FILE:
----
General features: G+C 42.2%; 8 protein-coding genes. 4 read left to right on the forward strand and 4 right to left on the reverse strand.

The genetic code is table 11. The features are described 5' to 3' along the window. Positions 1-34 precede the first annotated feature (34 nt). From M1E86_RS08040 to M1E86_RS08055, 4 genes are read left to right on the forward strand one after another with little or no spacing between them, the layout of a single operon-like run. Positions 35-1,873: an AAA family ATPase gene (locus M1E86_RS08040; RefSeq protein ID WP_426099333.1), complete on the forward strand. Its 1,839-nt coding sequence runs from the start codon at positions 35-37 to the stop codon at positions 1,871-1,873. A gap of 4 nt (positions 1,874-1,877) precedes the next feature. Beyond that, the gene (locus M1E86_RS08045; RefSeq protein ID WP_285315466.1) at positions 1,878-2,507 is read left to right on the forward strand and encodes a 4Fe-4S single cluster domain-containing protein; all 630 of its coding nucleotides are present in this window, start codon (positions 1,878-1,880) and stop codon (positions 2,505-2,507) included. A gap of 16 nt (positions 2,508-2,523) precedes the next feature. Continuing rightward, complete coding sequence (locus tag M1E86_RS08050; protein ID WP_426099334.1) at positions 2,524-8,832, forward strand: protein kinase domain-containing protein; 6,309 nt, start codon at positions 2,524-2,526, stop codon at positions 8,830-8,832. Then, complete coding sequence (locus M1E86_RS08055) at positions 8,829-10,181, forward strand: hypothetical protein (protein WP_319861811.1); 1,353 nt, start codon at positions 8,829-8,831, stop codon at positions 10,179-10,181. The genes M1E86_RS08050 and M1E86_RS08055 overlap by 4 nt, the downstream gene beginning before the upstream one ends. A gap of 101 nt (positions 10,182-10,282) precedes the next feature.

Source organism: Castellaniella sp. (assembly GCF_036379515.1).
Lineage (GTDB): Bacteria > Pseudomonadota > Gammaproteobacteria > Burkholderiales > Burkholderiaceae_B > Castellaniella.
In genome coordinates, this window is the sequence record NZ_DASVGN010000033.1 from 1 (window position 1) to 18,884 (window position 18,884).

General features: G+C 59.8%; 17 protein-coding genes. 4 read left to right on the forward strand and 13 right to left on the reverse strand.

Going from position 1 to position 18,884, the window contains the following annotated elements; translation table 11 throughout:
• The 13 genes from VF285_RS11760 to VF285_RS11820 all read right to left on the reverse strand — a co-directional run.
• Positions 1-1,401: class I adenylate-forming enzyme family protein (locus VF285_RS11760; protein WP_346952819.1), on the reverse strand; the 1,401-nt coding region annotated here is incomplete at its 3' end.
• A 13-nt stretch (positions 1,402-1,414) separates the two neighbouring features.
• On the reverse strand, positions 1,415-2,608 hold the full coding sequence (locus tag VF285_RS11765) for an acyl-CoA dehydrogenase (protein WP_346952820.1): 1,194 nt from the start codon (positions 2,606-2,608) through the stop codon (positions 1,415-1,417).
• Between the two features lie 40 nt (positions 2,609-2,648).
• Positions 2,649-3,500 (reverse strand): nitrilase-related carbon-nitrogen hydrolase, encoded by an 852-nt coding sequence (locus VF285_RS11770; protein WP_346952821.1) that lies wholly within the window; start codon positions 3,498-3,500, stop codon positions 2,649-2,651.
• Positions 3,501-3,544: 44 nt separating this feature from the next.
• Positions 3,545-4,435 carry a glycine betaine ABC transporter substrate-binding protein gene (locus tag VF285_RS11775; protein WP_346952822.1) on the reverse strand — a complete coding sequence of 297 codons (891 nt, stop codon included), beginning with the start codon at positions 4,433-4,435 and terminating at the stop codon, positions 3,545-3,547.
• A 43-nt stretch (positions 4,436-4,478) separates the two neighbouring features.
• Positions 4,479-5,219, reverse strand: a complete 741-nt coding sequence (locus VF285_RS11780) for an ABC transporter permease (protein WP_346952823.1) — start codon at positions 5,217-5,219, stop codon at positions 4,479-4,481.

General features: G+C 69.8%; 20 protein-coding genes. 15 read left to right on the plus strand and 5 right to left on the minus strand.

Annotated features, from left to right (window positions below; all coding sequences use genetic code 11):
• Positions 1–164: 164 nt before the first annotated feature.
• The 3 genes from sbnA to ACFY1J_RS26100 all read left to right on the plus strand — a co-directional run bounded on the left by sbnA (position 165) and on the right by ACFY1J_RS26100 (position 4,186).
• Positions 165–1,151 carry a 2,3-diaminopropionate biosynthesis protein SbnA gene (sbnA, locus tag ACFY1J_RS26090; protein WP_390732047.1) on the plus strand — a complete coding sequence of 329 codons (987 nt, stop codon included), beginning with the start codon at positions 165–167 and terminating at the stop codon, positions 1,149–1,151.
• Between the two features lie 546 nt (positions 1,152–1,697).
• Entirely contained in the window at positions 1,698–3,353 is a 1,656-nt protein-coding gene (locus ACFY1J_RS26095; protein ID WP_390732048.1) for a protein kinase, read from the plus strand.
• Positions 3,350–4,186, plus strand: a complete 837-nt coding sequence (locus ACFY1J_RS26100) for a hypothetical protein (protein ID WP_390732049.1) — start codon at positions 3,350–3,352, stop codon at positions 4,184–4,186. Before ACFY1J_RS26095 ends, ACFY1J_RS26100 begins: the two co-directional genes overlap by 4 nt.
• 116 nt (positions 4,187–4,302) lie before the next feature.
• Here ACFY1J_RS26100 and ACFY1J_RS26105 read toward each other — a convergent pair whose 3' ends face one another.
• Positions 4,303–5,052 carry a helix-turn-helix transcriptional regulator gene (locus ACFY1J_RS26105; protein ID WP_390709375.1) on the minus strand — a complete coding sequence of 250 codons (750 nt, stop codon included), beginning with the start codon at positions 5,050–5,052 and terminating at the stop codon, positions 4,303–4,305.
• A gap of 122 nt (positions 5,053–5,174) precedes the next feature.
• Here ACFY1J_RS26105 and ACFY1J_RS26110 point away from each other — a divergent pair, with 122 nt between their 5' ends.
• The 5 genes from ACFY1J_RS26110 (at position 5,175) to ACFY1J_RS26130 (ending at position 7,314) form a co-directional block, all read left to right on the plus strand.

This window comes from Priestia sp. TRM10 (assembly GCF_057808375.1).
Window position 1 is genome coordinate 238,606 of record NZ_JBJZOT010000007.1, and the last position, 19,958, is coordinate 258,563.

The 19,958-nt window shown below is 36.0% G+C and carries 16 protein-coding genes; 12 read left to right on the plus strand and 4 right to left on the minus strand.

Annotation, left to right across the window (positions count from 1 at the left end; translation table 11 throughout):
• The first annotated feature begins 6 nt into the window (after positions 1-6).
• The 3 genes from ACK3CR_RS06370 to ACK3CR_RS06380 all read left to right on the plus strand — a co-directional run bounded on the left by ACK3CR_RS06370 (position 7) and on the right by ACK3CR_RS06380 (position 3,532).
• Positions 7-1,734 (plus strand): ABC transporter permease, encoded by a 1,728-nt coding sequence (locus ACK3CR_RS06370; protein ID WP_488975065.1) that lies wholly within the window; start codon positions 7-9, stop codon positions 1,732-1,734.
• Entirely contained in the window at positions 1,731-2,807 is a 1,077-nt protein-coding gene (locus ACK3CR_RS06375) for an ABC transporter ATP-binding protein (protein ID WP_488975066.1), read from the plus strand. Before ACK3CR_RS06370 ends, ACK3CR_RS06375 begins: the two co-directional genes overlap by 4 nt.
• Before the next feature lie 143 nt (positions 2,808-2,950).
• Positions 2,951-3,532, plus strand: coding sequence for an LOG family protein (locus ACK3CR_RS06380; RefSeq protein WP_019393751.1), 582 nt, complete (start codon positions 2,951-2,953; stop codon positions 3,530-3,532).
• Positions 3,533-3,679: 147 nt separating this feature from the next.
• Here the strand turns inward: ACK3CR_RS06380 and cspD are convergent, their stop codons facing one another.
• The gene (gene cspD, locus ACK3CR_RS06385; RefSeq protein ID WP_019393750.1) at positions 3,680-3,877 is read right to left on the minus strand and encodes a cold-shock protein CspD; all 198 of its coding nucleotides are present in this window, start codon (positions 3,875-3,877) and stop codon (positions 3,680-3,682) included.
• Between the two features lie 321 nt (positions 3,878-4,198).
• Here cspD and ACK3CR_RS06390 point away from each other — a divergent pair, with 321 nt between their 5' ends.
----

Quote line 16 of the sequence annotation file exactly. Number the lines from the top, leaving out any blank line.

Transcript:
• A 43-nt stretch (positions 4,436-4,478) separates the two neighbouring features.